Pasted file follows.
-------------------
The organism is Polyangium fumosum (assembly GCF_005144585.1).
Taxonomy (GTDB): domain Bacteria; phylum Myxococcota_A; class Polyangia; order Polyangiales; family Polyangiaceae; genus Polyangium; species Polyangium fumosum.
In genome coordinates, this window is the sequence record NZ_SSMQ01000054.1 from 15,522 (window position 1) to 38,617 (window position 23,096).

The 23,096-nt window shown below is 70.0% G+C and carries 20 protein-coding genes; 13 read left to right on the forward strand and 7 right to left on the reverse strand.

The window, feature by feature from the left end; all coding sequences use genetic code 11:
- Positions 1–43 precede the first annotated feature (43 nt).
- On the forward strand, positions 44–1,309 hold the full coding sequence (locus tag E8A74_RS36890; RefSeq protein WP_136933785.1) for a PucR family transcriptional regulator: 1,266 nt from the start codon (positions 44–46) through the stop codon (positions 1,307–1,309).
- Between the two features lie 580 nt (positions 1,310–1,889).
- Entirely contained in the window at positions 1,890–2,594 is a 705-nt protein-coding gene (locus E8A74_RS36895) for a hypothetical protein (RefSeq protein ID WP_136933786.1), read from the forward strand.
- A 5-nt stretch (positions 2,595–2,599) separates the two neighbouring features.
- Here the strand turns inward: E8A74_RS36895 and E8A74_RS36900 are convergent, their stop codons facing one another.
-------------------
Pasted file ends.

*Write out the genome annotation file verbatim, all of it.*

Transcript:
The organism is Polyangium fumosum (assembly GCF_005144585.1).
Taxonomy (GTDB): domain Bacteria; phylum Myxococcota_A; class Polyangia; order Polyangiales; family Polyangiaceae; genus Polyangium; species Polyangium fumosum.
In genome coordinates, this window is the sequence record NZ_SSMQ01000054.1 from 15,522 (window position 1) to 38,617 (window position 23,096).

The 23,096-nt window shown below is 70.0% G+C and carries 20 protein-coding genes; 13 read left to right on the forward strand and 7 right to left on the reverse strand.

The window, feature by feature from the left end; all coding sequences use genetic code 11:
- Positions 1–43 precede the first annotated feature (43 nt).
- On the forward strand, positions 44–1,309 hold the full coding sequence (locus tag E8A74_RS36890; RefSeq protein WP_136933785.1) for a PucR family transcriptional regulator: 1,266 nt from the start codon (positions 44–46) through the stop codon (positions 1,307–1,309).
- Between the two features lie 580 nt (positions 1,310–1,889).
- Entirely contained in the window at positions 1,890–2,594 is a 705-nt protein-coding gene (locus E8A74_RS36895) for a hypothetical protein (RefSeq protein ID WP_136933786.1), read from the forward strand.
- A 5-nt stretch (positions 2,595–2,599) separates the two neighbouring features.
- Here the strand turns inward: E8A74_RS36895 and E8A74_RS36900 are convergent, their stop codons facing one another.